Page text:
Procurement Maturity Assessments (PMAs) provide a comprehensive “health check” for institutions’ procurement services. SUPC’s Susan Wright explains how over the past five years PMAs have shown how procurement within universities is becoming increasingly sophisticated.
Since the inception of the procurement maturity programme more than three years ago, we have seen significant progress in procurement maturity. Four English institutions are now displaying superior levels of maturity and several others are almost at this level. So what does superior procurement look like in an institution and how does this translate into efficiencies?
In a nutshell, a mature procurement organisation has moved beyond the age-old supply mantra of the five ‘rights’; buying the right quantity of the right goods, at the right time, with the right supplier, at the right price. Institutions with mature procurement have systematic processes and procedures in place that align the procurement process and policies to the strategic objectives of the organisation. The procurement function in these institutions can demonstrate, through measurement, the contribution and efficiencies that procurement is making towards the strategic objectives.
A cornerstone of mature procurement is a full understanding of the institution’s spend and supplier profile. Many institutions use a bespoke spend analysis tool that codes suppliers by category and can also code individual purchases. This allows the procurement department to fully understand any potential supplier risks in terms of financial exposure, sustainability (including corporate social responsibility) and market reliance, etc. Once these risks are understood the procurement department can then prioritise its activities to focus on the high risk, high spend suppliers and categories. Such an approach ensures that scarce procurement resource is used most efficiently and effectively.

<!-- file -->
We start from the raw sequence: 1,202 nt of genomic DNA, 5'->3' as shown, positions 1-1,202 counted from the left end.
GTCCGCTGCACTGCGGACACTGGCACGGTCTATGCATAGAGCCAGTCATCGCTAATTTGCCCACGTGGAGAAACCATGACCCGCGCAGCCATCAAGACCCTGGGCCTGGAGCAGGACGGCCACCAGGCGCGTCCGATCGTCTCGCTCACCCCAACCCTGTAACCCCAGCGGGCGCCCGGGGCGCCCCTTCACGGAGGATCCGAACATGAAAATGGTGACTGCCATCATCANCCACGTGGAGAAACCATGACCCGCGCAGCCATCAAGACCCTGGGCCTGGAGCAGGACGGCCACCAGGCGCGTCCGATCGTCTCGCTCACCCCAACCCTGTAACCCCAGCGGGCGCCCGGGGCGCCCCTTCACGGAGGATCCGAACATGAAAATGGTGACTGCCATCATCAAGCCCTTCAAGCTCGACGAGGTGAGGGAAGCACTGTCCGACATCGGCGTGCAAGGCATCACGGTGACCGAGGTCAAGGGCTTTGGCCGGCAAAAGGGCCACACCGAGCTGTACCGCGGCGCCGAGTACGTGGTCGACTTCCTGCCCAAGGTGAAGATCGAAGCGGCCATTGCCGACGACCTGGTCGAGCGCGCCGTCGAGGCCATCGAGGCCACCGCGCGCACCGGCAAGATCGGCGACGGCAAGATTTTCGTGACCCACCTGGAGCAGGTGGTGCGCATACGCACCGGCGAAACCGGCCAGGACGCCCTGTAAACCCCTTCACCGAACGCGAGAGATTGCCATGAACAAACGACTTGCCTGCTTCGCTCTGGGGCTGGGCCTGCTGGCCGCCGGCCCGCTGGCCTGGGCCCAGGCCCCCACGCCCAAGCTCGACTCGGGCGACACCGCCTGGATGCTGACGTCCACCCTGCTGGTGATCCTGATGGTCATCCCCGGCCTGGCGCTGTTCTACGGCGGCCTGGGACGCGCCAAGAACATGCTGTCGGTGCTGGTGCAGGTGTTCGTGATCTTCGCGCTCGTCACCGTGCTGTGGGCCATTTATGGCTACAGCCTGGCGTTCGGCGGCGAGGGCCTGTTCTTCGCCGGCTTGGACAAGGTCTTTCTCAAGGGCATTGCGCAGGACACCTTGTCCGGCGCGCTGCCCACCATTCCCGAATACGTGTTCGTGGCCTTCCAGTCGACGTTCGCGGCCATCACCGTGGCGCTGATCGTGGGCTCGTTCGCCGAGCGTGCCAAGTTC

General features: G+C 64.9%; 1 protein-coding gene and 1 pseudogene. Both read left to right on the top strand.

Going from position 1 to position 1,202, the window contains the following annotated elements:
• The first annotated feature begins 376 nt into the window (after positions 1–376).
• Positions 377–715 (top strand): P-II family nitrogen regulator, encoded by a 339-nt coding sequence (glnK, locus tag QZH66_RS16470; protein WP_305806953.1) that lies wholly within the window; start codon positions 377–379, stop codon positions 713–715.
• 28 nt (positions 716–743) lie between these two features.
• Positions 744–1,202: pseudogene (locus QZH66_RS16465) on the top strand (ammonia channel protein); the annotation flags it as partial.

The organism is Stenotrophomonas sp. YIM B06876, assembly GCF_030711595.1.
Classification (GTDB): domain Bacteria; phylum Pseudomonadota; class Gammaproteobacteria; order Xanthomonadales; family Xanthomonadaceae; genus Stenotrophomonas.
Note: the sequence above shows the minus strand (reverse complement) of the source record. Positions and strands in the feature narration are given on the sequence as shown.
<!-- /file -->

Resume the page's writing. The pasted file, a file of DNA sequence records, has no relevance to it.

A mature procurement department will have excellent internal customer relationships and communication, with procurement staff who fully understand the supply market and future trends. To achieve this, procurement staff normally specialise in particular categories and this forms the basis of the widely used term ‘category management’. Procurement professionals who have a detailed knowledge of the supply market will work closely with their key internal departments to fully understand their current and future procurement requirements and then develop the most appropriate procurement strategies / approaches to deliver the best outcome for the institution.
The University of Cumbria, for example, worked hard to develop stronger ties with its senior management team; this led to increased buy-in to professional procurement right across the organisation. Stronger internal relationships enabled the procurement team to improve their customer relationships and reap the benefits of good category management. Cumbria saw their percentage savings increase from under 2% to over 14% between their two Procurement Maturity Assessments.
Similarly, the University of Birmingham began the journey towards implementing more strategic procurement and established a board of key spending and academic directors, that have started to deliver coordinated procurements with have high-level endorsement. They have started the journey to delivering even greater procurement efficiencies.
Many other institutions are also starting to enjoy the efficiencies that proactive and more mature procurement can deliver. Cumbria evidenced a significant increase in procurement savings but more typically institutions have been reporting an increase in percentage savings of a few percent as they progress up the maturity scale.
Susan Wright is the head of the Southern Universities Purchasing Consortium (SUPC)